What Exactly Is The Recommended Daily Fat Intake?



As active weight trainers, we need to be concerned about our daily fat intake. To put in simply, the fat you eat turns into fat more easily than carbohydrates and proteins do. The more fat you eat, the more fat you wear. It's as simple as that.

What hasn't been simply though, is trying to figure out how much fat and what kind of fat to eat to stay healthy and lean. Most people just don't know their recommended daily fat intake . Let's take a closer look at the fats.

Fatty acids you get from food are the building blocks of fat. They are classified into 3 groups:

Saturated, polyunsaturated, and monounsaturated. Saturated fats harden at room temperature and usually come from animal sources such as beef and butter fat. Milk, cream, ice cream, and other products made from milk or cream all contain butter fat.

Polyunsaturated and monounsaturated fats are usually in liquid form at room temperature and come from vegetable, nut, and seed sources. Polyunsaturated fats are found in corn oil, flaxseed oil, pumpkin oil, safflower oil, soybean oil, and sunflower oil. Polyunsaturated fats are usually liquid at room temperature, and remain in liquid form even when refrigerated or frozen.

Monounsaturated fats are found in almond oil, avacado oil, canola oil, olive oil, peanut oil, and certain cold water fish species such salmon, halibut, mackeral, and rainbow trout. Monounsaturated fats are typically liquid at room temperature, but solidify when refrigerated.

How much of each do you need?

Your low fat diet should contain much more unsaturated than saturated fat: I would recommend that you look at ingesting 5 percent saturated, 8 percent monounsaturated, and 7 percent polyunsaturated fats of total calories consumed per day.

One way to monitor your daily fat intake is by counting the grams of fat in your diet each day. You can also calculate your daily fat intake by using a simple formula. Try this formula:

Total calories x 20% = daily calories from fat divided by 9 = Grams total fat.
Example: 2,500 calories x .20 = 500 divided by 9 = 56 total grams of fat per day

For saturated fats:

Total calories x 5% = daily calories from saturated fat divided by 9 = grams of saturated fat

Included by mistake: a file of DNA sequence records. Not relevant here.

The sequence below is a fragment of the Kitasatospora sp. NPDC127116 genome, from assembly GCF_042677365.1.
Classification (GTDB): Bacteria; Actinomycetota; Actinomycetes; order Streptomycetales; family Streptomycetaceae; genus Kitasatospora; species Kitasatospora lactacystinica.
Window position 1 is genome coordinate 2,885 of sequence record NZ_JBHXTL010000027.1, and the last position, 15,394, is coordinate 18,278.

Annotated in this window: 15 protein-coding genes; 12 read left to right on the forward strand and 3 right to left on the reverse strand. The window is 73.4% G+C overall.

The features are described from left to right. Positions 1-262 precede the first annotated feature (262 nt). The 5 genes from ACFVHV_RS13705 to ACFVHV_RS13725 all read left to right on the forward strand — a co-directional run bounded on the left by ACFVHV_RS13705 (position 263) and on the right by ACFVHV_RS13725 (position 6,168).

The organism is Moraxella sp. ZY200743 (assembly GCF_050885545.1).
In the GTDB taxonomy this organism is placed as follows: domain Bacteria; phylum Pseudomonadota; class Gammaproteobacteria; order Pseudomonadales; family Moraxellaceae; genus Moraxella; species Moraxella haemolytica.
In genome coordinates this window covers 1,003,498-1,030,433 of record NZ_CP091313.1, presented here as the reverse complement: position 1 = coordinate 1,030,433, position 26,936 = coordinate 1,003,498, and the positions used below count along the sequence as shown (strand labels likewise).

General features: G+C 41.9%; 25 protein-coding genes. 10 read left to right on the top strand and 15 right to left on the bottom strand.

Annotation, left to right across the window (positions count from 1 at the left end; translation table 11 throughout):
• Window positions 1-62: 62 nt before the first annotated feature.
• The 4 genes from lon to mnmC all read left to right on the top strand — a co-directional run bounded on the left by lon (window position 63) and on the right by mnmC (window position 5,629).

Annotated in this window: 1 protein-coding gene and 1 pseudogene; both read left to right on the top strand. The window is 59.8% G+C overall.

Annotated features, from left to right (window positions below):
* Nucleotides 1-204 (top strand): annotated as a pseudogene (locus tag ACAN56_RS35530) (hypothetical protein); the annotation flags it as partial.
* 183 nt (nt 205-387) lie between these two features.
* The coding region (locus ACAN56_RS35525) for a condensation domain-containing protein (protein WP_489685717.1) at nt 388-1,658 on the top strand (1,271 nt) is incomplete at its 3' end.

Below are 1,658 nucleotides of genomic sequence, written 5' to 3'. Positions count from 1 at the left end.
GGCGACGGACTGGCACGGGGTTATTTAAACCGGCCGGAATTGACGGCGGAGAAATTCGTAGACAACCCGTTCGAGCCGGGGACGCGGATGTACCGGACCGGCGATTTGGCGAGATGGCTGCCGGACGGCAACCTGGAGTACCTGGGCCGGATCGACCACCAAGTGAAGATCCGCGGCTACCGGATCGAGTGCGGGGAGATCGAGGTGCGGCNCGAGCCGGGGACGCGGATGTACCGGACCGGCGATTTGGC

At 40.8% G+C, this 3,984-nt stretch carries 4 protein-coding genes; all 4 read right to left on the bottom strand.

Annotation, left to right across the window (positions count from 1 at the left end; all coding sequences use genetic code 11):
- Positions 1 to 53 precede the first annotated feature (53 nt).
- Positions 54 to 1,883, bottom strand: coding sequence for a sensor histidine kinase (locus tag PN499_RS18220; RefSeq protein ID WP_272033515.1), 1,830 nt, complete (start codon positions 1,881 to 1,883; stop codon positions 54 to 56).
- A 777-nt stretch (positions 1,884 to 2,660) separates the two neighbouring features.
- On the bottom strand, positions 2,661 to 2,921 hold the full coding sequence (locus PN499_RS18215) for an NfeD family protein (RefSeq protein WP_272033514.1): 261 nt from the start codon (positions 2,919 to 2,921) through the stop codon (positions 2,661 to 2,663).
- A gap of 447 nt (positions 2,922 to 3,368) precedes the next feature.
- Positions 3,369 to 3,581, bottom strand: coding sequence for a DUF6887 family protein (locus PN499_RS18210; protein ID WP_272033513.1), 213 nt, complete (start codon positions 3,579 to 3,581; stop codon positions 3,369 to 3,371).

Example: 2,500 calories x .05 = 125 divided by 9 = 14 grams of saturated fat per day.

For monounsaturated fats:

Total calories x 8% = daily calories from saturated fat divided by 9 = grams of saturated fat

Example: 2,500 calories x .08 = 200 divided by 9 = 23 grams of monounsaturated fat per day

For polyunsaturated fats:

Total calories x 7% = daily calories from saturated fat divided by 9 = grams of saturated fat

Example: 2,500 calories x .07 = 175 divided by 9 = 19 grams of polyunsaturated fat per day

Another way you might want to monitor your fat intake is by limiting most foods in your diet to those that have 20 percent of less of their calories from fat. How do you do that? Well, by using the serving information on the nutrition labels of food, you can easily determine whether the food meets you standards.

Try using this formula to find the percentage of calories from fat:

Total fat calories per serving divided by total calories per serving x 100 - % calories from fat

Example: 56 fat calories divided by 300 calories x 100 = 19 % of calories from fat.

Try using the above examples to determine your daily fat intake.

If you're an active weight trainer, exerciser, or bodybuilder trying to stay lean, you should lower your total fat intake to about 20 percent of total calories consumed each day.

By reading the Nutrition Facts label and list of ingredients to find out the amount of, and the type of, fat contained in any particular food, you can draw a conclusion weather to keep it or leave it (try and use the above noted example).

All animal fats contain cholesterol and are usually high in their proportion of saturated fat. While vegetable fats have no cholesterol, they may have a high amount of saturated fats, which can contribute to heart disease.

Knowing the type of oil used can tell you the amount of saturated fat you are eating. For example, palm oil is often used in canned and fried foods as well as in baked goods. Of the calories in palm oil, 51 percent are saturated fat, 39 percent are monounsaturated fat, and 10 percent are polyunsaturated.

Coconut oil, another inexpensive oil used often in baked goods, has a higher percentage of saturated fat than lard does. Over 90 percent of the calories in coconut oil are saturated fats. |

Corn oil, safflower oil, and sunflower oil, on the other hand, are all vegetable fats that are high in polyunsaturated and their intake is recommended to meet the fat requirement of our body while preparing for the Marathon running.

Here's the bottom line: If you're serious about your performance in the gym, on the court, on the field or anywhere else, you will need to monitor you daily fat intake.

Because fat contains almost double the amount of calories than either protein or carbohydrates do on a per gram basis, so you will need to make sure you monitor and adjust on an ongoing basis.

All the best,

Blake

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